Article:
Family Allowance

Losing any family member is an extremely difficult occurrence. Such loss is particularly difficult if the deceased left behind a spouse and minor children. The surviving spouse will often have many questions with regard to what must be undertaken in the probate process, and perhaps most immediately, with regard to how he or she will be able to maintain the family’s life in the absence of the deceased. If you find yourself in the daunting position as the survivor of a deceased spouse, it is important to evaluate your rights and options with a qualified Texas probate attorney.

One aspect of Texas probate law that should be discussed is the Family Allowance. The Family Allowance is a sum which is set aside for the deceased’s family to be used for the support of the surviving spouse and minor children. It is key to note that the Family Allowance is entirely separate from, and in fact may be awarded in addition to, a homestead, an exempt property set-aside, or an allowance in lieu of exempt property.

The court will set the Allowance in an amount sufficient to maintain the surviving spouse and minor children for one year after the decedent’s date of death. What amount is reasonable will generally relate to the circumstances found at the time of death as well as those expected to arise in the first year following the death. The court will not take into consideration what amount of the community estate the surviving spouse will receive, but should consider the amount of the surviving spouse’s separate property he or she has at his or her disposal to be used for family maintenance. The court will also take into consideration the survivor’s needs, accustomed standard of living, and estate assets consumed from the date of death until award of the Allowance.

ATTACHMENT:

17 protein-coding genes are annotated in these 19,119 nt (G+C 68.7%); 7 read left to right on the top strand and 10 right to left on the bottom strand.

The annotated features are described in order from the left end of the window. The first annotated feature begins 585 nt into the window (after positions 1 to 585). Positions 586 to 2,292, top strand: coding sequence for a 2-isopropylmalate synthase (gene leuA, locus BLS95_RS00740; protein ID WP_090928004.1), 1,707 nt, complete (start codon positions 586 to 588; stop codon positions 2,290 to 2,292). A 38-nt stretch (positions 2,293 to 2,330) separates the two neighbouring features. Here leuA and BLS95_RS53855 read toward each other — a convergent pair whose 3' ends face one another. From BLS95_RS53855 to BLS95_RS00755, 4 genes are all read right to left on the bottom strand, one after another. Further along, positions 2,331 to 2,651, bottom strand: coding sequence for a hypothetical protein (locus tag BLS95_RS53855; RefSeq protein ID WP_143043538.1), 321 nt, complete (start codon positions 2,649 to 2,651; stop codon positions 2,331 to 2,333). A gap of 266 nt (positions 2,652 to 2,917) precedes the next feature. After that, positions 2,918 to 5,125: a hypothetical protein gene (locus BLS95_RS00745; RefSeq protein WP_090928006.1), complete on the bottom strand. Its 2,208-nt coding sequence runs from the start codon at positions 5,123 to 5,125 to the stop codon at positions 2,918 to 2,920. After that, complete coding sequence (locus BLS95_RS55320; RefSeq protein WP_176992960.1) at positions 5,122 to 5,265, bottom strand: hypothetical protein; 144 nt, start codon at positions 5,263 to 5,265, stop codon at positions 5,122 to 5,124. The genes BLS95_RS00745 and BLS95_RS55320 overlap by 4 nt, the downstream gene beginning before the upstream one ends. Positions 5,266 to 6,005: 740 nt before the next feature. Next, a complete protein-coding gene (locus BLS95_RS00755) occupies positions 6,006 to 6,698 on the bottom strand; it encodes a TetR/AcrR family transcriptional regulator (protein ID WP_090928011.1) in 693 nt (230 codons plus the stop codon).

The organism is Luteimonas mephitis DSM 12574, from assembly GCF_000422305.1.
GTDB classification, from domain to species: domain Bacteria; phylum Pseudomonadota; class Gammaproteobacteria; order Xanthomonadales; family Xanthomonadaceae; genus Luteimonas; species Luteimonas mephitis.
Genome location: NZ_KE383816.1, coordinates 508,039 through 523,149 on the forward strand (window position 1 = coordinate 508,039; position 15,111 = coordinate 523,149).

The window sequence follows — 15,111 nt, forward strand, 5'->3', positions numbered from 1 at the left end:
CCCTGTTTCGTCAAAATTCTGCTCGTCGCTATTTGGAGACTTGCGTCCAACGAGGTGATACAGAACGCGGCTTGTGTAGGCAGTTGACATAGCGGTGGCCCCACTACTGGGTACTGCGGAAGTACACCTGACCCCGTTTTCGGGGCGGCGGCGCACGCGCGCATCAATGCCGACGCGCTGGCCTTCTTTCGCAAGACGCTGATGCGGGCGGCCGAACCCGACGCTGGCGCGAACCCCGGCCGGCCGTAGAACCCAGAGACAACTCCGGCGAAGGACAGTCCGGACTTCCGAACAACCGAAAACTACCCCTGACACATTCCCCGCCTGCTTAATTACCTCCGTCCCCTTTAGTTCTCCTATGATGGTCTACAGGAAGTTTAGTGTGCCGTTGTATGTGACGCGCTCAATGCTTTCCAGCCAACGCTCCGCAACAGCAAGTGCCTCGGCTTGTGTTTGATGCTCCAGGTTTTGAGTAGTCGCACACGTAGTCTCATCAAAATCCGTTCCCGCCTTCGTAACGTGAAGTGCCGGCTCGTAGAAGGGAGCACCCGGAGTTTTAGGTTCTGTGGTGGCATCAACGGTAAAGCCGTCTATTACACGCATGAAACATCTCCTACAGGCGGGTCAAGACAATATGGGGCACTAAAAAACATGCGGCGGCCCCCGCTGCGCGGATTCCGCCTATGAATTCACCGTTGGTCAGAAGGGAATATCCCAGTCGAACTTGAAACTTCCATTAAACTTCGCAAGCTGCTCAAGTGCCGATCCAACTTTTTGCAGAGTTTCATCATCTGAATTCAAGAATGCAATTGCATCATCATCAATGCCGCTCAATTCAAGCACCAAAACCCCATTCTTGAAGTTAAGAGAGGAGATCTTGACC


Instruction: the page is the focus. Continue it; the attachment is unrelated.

Generally, it will be the surviving spouse who will make the application for the Family Allowance, but a court may award it on its own motion. The setting aside of a Family Allowance is often seen at the same time as the set-aside of the homestead and exempt property. It is important to note that the Allowance will trump all estate debts except those of funeral expenses and expenses of last illness. It is also key to recognize that the Allowance is to be paid entirely out of decedent’s estate, charged first against the decedent’s half of community property.

The application for and award of a Family Allowance is perhaps most often seen in cases of higher-net worth married couples with substantial debts, where income and cash flow are hard hit by the death of one spouse. The surviving spouse may have a very high standard of living and be left with limited cash resources, with creditors knocking at his or her door. The Allowance is also often seen in instances of second marriages, where the deceased may not have provided for (or at least adequately provided for) his or her surviving spouse, instead opting to leave the bulk of the estate to children from a prior marriage.

These, however, are not the only circumstances where the Allowance is prevalent; it is important to assess whether it would be appropriate or beneficial in your particular situation. We invite you to discuss the Family Allowance, as well as any other questions you have with regard to the probate process, with the qualified Houston probate attorneys at Garg & Associates.

We invite you to contact us for a consultation. Call Garg & Associates, PC at 281-362-2865 or complete our contact form.

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Garg & Associates, PC | 21 Waterway Avenue, Suite 300 | The Woodlands, Texas 77380 Please call 281-362-2865 | Fax: 866-743-4506
Serving The Woodlands, Spring, Houston, Conroe, Kingwood, Tomball, Cypress, Huntsville, Cleveland, Stafford, Montgomery County, Harris County, West Oaks, Memorial, Sugar
Land, River Oaks, Alief, Stafford, Missouri City, and Southwest Houston Texas.